Enrolling in school these days can be quite expensive for the average taxpayer. To ease the financial burden, the federal government offers two tax credits that reduce your tax bill on a dollar-for-dollar basis for your school-related expenses. Although you cannot claim a credit just for taking out a student loan, paying school expenses, even with borrowed money, can qualify you to claim one of the credits.
American Opportunity credit
Students who are pursuing a course of study that will eventually lead to a degree and are in their first four years of school -- or those who are paying for their educations -- may be eligible to claim the American Opportunity credit. The credit covers the tuition payments you make plus the cost of purchasing the books and supplies you need, as long as you maintain at least half-time status.
With the price of tuition rising, it’s not difficult to qualify for the maximum credit; the hard part is finding the money to pay for those expenses. When you use student loan funds to finance your education, the IRS allows you to include the expenses you pay with those funds in the credit.
Lifetime Learning credit
Students who have already finished their first four years of post-secondary study or who just take a course here and there to improve work skills can qualify for the Lifetime Learning credit. Although the credit covers your tuition and fees, you may not include the cost of books and supplies unless the school requires direct payment for them.
Many older students also take advantage of student loans to pay for their tuition. Just like the American Opportunity credit, the IRS allows you to claim the Lifetime Learning credit even if you use a student loan to pay 100 percent of your tuition. For example, since the credit is equal to 20 percent of the tuition and fees you pay, even if you borrow $2,000 to pay for the tuition on a course, your credit will equal $400. You can view this as a discount on your student loan if you take that $400 to pay down some of your student loan debt.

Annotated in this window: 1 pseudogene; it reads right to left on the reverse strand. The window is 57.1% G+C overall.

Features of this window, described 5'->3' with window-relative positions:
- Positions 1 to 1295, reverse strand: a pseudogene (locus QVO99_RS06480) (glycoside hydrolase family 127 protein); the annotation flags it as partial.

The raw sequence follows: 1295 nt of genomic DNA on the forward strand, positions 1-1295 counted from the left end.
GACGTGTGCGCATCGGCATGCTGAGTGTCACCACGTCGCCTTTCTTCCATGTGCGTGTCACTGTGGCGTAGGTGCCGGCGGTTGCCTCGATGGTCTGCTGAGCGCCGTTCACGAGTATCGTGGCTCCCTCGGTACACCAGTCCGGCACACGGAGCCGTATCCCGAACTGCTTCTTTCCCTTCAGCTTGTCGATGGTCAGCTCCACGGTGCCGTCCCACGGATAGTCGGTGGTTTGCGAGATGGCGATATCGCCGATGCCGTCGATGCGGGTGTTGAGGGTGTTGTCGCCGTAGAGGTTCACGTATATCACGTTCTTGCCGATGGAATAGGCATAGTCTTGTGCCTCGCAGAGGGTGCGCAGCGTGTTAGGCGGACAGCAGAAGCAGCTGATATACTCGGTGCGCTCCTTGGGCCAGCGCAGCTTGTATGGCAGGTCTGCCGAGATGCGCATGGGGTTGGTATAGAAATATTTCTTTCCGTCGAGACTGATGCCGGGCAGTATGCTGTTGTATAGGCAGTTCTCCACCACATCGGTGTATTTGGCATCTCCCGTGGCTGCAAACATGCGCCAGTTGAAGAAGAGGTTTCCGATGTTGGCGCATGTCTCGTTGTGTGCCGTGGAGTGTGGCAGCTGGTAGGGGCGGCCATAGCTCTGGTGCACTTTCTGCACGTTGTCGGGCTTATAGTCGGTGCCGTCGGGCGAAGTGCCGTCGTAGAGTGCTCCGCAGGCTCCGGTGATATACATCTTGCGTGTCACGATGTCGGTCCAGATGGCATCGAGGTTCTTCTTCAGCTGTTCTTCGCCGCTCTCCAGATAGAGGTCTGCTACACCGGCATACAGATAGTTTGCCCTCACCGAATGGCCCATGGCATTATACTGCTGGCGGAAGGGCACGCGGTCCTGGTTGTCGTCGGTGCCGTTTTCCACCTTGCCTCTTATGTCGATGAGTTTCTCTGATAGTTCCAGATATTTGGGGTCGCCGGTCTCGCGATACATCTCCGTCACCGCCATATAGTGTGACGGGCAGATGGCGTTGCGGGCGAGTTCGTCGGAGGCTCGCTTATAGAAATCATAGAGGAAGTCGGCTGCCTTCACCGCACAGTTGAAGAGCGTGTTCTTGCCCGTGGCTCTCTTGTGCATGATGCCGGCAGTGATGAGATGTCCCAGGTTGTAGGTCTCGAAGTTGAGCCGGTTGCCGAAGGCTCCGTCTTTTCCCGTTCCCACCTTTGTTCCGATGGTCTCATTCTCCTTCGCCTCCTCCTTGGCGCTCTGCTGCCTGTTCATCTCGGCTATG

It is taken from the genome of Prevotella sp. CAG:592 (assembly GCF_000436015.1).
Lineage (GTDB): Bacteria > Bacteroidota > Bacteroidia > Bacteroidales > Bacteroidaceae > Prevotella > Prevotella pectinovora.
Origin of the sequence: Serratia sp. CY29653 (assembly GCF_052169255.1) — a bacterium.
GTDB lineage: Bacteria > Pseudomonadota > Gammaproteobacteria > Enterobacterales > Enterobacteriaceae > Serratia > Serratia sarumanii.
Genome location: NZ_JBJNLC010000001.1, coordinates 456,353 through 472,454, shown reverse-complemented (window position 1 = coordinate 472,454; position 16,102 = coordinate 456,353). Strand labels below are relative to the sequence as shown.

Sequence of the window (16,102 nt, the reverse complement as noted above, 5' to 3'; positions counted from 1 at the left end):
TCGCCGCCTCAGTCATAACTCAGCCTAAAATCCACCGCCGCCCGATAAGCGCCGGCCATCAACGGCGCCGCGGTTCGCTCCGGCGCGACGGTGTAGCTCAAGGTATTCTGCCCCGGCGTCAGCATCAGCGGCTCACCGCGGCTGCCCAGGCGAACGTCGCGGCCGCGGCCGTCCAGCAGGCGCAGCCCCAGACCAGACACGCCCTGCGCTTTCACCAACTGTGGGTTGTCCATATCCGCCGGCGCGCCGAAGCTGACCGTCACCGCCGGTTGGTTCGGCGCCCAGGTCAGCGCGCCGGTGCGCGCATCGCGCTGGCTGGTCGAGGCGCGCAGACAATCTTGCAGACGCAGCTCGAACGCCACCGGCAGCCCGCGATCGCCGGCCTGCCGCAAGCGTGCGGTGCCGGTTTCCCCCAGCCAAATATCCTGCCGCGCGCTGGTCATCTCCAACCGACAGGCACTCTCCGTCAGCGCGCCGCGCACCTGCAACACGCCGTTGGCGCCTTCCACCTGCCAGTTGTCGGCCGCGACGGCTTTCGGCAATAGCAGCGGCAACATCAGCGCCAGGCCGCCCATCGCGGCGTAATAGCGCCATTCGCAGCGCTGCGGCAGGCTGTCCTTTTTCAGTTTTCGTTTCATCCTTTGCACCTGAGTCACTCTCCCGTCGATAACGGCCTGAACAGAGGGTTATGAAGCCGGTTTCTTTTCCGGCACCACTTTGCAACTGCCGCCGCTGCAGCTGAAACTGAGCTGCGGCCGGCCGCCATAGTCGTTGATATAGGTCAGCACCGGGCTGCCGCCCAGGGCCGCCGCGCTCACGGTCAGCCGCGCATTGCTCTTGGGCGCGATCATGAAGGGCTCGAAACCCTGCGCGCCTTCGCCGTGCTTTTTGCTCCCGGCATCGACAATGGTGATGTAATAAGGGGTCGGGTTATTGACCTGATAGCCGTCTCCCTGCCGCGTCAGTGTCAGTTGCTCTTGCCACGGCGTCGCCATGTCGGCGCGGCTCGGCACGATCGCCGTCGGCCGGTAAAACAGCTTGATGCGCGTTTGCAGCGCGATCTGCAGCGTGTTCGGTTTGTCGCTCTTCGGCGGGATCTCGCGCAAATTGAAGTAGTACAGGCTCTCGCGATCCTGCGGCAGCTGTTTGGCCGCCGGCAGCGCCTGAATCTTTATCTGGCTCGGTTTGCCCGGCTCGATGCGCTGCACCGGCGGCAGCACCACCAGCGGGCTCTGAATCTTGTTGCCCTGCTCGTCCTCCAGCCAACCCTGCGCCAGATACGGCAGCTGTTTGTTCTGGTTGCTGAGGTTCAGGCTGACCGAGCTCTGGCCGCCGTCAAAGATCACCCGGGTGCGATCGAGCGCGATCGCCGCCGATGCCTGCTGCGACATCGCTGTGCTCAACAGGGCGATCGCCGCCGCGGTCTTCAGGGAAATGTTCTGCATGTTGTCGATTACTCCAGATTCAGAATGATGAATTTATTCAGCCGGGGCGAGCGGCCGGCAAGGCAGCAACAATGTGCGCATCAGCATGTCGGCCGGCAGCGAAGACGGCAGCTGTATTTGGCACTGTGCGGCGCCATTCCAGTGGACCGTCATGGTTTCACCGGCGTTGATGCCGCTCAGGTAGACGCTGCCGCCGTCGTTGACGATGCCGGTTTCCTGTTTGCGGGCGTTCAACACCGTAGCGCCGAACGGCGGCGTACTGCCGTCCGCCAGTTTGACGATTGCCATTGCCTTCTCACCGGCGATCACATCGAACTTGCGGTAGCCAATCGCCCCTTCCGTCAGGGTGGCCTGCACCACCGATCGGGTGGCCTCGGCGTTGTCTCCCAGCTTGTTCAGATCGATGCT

IRS Form 8863
For any tax year that you claim either of the tax credits, the IRS requires you to prepare a Form 8863 and submit it with your personal income tax return. You use this form to report your eligible school expenses and to calculate the credit. In most cases, your school will notify you of your eligible costs for the year before you prepare your income tax return.
If you use TurboTax to prepare your tax return, we’ll make sure to fill in all the right forms for you. You’ll just need to answer a few simple questions about your education expenses.
Student loan interest deduction
The tax benefits of your student loan don’t end with these tax credits. A deduction is also available for the interest payments you make when you start repaying your loan. Although the amount you can deduct is limited each year, you can only deduct the interest on student loans you actually use to pay school-related expenses, including your room and board. But even if you use some of the funds for other personal expenses, such as to finance a vacation, the deduction is not entirely lost; you just need to reduce it accordingly.